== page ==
A man’s stomach turned into a brewery, where alcohol fermented inside him whenever he ate carbohydrates.
The peculiar situation is a very rare and dangerous condition called Auto-Brewery Syndrome (ABS) that happens after imbalance of gut bacteria mostly after a regular course of antibiotics.
In a recently studied case published in BMJ Open Gastroenterology , a 46-year-old, otherwise healthy man suffered a thumb injury, for which he was prescribed antibiotics.
One week after finishing his medication, the man reported experiencing uncharacteristic personality changes such as “brain fog”, depression, aggressive behaviour, and a loss of memory, Science Alert reported.
Doctors initially diagnosed the man with depression and gave him antidepressants but his situation never improved.
It was only when he was pulled over by the police, the officers suspicious he was drink driving, that the true nature of his illness became clear.
Tests showed the man had a blood alcohol level of 200 mg/dL, equivalent to having drunk approximately ten alcoholic drinks.
Further he was found to be confused, disorientated, had impaired balance and slurred speech.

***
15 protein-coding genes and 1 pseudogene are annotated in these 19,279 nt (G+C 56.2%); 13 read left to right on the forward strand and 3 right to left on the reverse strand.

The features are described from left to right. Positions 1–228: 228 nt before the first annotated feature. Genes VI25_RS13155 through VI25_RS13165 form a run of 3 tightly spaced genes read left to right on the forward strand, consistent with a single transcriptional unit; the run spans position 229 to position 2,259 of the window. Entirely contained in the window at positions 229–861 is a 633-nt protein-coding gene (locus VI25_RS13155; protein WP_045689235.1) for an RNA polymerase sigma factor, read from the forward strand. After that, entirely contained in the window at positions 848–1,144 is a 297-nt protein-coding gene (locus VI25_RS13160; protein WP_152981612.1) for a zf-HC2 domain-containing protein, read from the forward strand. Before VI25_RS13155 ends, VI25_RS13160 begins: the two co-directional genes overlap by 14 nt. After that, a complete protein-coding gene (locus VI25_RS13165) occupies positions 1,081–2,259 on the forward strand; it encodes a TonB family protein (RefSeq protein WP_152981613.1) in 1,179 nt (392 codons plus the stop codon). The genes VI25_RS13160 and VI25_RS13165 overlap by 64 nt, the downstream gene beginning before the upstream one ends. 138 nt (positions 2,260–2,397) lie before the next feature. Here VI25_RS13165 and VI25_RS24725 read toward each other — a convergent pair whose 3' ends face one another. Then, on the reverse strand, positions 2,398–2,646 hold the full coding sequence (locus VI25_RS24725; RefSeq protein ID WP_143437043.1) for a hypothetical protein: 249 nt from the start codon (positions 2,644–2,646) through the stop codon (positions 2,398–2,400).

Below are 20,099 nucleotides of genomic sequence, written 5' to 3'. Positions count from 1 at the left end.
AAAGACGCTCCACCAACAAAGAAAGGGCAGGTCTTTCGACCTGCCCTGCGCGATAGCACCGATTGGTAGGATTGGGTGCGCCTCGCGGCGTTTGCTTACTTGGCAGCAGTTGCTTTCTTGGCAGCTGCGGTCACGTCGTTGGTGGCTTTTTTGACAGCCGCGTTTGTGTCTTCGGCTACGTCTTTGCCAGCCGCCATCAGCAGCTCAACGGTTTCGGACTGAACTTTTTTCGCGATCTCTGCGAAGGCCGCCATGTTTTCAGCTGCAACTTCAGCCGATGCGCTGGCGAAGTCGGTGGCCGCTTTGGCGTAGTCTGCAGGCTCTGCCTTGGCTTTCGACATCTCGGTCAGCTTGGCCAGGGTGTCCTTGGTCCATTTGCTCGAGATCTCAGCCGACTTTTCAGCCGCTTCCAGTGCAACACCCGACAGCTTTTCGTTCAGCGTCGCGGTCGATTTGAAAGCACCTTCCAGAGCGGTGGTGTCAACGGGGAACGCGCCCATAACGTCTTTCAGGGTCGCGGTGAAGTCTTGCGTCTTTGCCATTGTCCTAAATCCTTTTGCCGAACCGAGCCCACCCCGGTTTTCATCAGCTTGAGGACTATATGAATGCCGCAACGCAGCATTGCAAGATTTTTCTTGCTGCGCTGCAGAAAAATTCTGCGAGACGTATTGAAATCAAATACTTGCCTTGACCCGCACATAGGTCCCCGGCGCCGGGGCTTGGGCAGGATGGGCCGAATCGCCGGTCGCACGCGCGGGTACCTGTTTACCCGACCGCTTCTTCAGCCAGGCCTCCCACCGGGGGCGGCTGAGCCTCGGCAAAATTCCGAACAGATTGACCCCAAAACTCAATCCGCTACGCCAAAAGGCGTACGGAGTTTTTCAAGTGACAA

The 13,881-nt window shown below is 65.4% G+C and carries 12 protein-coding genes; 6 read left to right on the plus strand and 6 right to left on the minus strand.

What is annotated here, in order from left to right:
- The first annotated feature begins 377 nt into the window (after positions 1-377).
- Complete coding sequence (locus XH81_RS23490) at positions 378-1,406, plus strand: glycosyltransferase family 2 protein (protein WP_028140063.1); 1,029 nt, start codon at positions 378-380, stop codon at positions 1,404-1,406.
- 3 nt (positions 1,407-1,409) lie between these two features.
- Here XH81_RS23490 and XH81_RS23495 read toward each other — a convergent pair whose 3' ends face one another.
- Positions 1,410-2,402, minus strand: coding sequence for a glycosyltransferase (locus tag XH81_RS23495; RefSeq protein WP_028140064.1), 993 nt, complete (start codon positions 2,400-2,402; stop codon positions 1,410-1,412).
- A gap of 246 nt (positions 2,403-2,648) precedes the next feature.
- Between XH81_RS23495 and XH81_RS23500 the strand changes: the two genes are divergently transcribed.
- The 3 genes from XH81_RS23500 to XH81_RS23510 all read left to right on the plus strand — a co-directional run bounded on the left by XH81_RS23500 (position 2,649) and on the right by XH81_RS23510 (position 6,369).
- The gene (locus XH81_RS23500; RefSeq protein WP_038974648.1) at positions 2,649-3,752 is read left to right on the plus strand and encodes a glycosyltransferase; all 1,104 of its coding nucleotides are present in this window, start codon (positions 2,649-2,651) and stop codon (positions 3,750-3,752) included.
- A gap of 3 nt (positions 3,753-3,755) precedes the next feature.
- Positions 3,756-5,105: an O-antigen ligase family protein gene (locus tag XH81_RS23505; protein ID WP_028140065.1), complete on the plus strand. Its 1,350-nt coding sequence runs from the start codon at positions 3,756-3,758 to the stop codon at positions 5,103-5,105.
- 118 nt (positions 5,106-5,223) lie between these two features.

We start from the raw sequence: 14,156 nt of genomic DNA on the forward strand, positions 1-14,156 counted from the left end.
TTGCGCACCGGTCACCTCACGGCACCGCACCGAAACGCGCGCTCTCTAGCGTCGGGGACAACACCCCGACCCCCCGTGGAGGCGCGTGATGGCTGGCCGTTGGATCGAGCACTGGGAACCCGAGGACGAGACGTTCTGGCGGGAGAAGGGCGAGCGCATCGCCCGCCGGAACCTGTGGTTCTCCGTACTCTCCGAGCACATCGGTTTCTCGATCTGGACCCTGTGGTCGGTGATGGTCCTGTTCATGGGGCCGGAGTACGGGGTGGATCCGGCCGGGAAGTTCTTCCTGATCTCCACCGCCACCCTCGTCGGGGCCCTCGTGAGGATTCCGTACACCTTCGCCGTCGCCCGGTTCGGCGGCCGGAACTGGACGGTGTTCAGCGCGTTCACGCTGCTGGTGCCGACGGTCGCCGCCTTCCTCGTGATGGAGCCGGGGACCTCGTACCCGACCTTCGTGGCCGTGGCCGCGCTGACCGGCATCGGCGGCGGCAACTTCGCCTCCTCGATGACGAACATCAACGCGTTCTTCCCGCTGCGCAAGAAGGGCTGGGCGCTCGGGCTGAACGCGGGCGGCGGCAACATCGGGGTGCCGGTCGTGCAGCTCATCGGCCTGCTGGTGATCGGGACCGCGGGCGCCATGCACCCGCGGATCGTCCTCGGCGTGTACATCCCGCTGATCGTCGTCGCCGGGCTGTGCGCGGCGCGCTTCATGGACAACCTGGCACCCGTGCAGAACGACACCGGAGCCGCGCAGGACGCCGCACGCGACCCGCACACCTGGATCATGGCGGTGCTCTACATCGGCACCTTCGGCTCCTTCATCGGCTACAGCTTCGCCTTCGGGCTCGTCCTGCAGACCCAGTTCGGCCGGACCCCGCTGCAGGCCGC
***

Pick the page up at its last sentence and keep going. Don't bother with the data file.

The case, which started in 2011, was this October 2019 reported by researchers at Richmond University Medical Centre and published in BMJ Open Gastroenterology.
ABS was finally revealed when the man sought treatment at a clinic in Ohio, where medical tests showed his readings were normal, but Saccharomyces cerevisiae (also known as brewer’s yeast) was found in his feaces.
Brewer’s yeast, long used in the production of beer and wine, helps ferment carbohydrates. In short, this was happening in the man’s stomach, unknown to him or those around him.
“We believe that our patient’s symptoms were triggered by exposure to antibiotics, which resulted in a change in his gastrointestinal microbiome allowing fungal overgrowth,” said doctors.
He was treated at Richmond University. Specialists there managed to use probiotics to reduce the fungus and help regulate the man’s gut.
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